Job Application: How One Design Challenge Team’s Tech Supports Employee Independence
By Kerry McGinley
When Jon Hamilton first clicked through an app crafted by students from Catlin Gabel, his eyes lit up. With colorful pictures depicting his responsibilities, audio explanations and clear instructions from the app, Hamilton, who has cognitive disabilities, could better stay on track as he worked in the school’s Media Arts department managing equipment and other tasks.
That’s when the young women from the Portland, Oregon, high school Community Engineering program knew they were on the right track. The team developed the JonApp to earn a spot in the finals for the SourceAmerica Design Challenge for their first submission to the annual contest to improve the workplace for people with disabilities.
“The best part of this experience for me for sure has been seeing how excited he is and how excited his parents are and hearing how much it’s helping him, the potential it has to help him,” said Natalie Dodson, a junior on the all-female team. “Also hearing from people in my daily life how much they think it can help them as well.”
The Design Challenge pairs college and high school engineering teams with nonprofits employing people with disabilities to develop products, technology or systems to make work safer, more enjoyable and more productive for people with disabilities. Students typically find a nonprofit in their community to work with. The Catlin Gabel team reached out to On the Move, a Portland nonprofit supporting people with disabilities in accessing competitive jobs in the community and creating social connections through community-based programs. That’s when the students learned they could partner with someone working at their own school.
“We first met with the executive director and employment manger to find out what kind of problems they face,” said Layton Rosenfeld, junior. “It kept coming up that a lot of people had an issue organizing their tasks. They were particularly concerned that they were able to do the task really well, but had a hard time transitioning between tasks so they required a job coach.”
The team drew from software design skills they learned in the school’s four-year computer science sequence and as members of the robotics team to create an app that could offer some of the same assistance a job coach could. They shared each iteration of their app with Hamilton to get his feedback. They added features such as checking for quality of the task completed, creating a checklist so Hamilton could log his progress and more.
Because Hamilton has trouble reading, text-heavy apps are difficult for him, said Dale Yocum, who coaches the team and teaches in the school’s engineering program director. Hamilton’s supervisor loads the apps with tasks for the day. Pictures and voice prompts alert Hamilton to what he needs to do next. He also checks off tasks as he completes them.
“The idea of the app is to be a very simple task tracker and project tracker for people with cognitive disabilities,” Yocum said. “There’s all kinds of applications on the market right now that are designed to do that, but they can be really quite confusing and daunting from a features standpoint.”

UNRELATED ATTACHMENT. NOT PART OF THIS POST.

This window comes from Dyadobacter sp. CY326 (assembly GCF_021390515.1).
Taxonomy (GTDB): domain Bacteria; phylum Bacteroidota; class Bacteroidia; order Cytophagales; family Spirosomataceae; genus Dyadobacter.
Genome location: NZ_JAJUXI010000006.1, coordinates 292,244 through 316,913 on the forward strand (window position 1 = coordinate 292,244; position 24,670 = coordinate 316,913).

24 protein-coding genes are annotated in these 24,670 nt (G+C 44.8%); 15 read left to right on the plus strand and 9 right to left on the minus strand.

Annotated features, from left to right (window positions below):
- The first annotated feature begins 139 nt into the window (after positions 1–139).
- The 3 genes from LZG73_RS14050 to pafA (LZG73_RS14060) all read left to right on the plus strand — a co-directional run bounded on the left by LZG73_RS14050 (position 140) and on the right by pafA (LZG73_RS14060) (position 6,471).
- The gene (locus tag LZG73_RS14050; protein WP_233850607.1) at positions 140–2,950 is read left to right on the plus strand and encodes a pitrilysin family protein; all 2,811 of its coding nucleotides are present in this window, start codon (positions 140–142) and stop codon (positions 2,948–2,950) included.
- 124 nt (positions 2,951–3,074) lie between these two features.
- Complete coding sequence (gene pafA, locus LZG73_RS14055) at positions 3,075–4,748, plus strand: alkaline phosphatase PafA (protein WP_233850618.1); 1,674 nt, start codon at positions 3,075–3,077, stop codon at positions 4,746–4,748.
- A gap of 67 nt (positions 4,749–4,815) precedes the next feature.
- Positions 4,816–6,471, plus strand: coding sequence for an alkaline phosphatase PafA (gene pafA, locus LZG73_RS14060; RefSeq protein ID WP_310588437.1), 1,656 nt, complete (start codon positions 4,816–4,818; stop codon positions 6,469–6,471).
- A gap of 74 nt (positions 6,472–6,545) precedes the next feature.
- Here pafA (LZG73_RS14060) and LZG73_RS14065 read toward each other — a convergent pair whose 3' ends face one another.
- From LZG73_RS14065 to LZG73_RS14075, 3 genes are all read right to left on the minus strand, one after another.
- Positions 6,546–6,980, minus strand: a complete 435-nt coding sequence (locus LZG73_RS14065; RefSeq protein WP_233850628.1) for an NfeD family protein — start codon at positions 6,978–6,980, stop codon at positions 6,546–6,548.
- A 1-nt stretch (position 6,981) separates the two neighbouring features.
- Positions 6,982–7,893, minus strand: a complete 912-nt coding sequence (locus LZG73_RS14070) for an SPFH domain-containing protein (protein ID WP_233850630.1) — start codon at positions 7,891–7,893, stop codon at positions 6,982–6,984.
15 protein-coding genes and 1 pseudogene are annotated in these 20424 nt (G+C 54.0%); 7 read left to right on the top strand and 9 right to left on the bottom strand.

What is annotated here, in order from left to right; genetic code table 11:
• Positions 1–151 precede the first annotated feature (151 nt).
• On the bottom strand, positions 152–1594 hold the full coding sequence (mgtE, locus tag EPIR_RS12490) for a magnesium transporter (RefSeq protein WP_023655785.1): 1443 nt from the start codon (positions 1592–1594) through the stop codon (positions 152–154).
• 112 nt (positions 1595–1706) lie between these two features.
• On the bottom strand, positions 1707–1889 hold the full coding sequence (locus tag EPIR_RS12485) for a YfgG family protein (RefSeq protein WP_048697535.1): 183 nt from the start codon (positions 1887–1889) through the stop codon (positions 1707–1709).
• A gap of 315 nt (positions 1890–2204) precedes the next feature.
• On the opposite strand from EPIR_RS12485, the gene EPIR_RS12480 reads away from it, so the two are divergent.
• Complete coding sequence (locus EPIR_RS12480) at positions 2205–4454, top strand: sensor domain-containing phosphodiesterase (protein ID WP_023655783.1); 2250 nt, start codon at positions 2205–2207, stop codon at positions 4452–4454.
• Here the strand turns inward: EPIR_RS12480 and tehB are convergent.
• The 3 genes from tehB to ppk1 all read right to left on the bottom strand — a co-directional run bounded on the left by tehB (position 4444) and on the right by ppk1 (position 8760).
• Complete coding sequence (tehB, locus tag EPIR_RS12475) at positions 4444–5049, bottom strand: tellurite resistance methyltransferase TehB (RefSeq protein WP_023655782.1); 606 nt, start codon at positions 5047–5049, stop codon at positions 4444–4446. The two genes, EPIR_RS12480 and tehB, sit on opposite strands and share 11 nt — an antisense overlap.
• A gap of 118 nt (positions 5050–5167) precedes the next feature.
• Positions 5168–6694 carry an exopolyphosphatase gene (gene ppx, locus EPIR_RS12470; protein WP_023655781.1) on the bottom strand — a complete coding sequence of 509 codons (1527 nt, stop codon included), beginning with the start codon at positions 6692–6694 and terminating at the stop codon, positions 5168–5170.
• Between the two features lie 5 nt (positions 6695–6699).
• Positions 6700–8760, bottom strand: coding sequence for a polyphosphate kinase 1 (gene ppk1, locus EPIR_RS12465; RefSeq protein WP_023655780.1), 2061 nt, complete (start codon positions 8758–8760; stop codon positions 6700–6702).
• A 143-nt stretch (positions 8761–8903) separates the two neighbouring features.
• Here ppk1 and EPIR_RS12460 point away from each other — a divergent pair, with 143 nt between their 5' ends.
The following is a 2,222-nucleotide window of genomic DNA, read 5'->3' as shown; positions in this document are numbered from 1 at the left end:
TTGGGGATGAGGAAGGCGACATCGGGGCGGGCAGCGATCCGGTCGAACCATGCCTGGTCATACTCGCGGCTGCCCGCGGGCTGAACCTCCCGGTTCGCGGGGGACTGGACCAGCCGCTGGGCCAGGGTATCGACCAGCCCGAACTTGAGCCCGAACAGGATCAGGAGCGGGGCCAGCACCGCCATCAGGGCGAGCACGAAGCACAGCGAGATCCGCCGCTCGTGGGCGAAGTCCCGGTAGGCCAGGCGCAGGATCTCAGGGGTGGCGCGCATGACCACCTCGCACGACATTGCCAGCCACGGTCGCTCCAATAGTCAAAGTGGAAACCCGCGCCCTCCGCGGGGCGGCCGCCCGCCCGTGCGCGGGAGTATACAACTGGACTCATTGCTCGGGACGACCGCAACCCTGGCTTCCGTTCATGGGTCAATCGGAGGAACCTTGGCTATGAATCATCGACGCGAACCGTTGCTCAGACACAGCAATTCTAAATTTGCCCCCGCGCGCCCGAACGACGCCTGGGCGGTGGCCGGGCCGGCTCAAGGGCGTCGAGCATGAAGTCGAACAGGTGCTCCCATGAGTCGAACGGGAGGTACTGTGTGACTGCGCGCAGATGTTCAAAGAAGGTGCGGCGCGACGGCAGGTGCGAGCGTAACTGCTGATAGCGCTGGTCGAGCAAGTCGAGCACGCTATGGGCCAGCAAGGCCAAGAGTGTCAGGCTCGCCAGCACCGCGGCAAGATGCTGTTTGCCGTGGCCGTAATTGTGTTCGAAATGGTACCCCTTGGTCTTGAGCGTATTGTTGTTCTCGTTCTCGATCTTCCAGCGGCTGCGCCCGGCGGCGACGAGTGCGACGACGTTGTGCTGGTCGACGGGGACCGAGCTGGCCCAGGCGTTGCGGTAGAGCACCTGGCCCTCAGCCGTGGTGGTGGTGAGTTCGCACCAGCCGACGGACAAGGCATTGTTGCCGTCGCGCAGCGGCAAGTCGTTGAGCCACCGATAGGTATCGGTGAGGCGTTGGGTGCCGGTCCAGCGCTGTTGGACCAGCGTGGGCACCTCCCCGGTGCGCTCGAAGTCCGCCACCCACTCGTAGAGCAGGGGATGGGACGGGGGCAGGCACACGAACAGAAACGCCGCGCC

The team hopes to expand the app to a web-based tool that can support others with similar issues staying on task, Rosenfeld and Dodson said. If they win the contest, they’d like to use prize money to purchase tablets to support additional employees with disabilities, they said.
“The best part I think was first seeing Jon use the app and his ease of clicking through the buttons and his excitement in completing the first part,” Rosenfeld said. “Another really exciting moment for me was continuing conversations with On-the-Move and realizing how many other people could use this in the workplace and so many other places in their life.”
It’s a connection that brings benefits well beyond the parameters of the Design Challenge, said On-the-Move Executive Director Leah Gagliano.
“For us, this challenge embodies our mission so wonderfully: enriching the social fabric of our community through the fuller participation of adults with developmental disabilities,” Gagliano said. “We are truly grateful for SourceAmerica and the brilliant and compassionate students and staff at the Catlin Gabel School.”
The students are also grateful for their experience.
“It has opened my eyes to this community and some of the struggles they face with employment and just how hard it is to survive in a society that is so unwelcoming,” Dodson said. “A lot of people in this community can’t stand up for themselves as well as others.”
For Rosenfeld, her introduction to the disability community through the Design Challenge made a lasting, positive impression.
“This was my first time working with anyone with a disability,” she said. “I was a little unsure how to approach it. (Design Challenge) helped me humanize it. I definitely learned a lot about how to interact. We’ve developed a friendship.”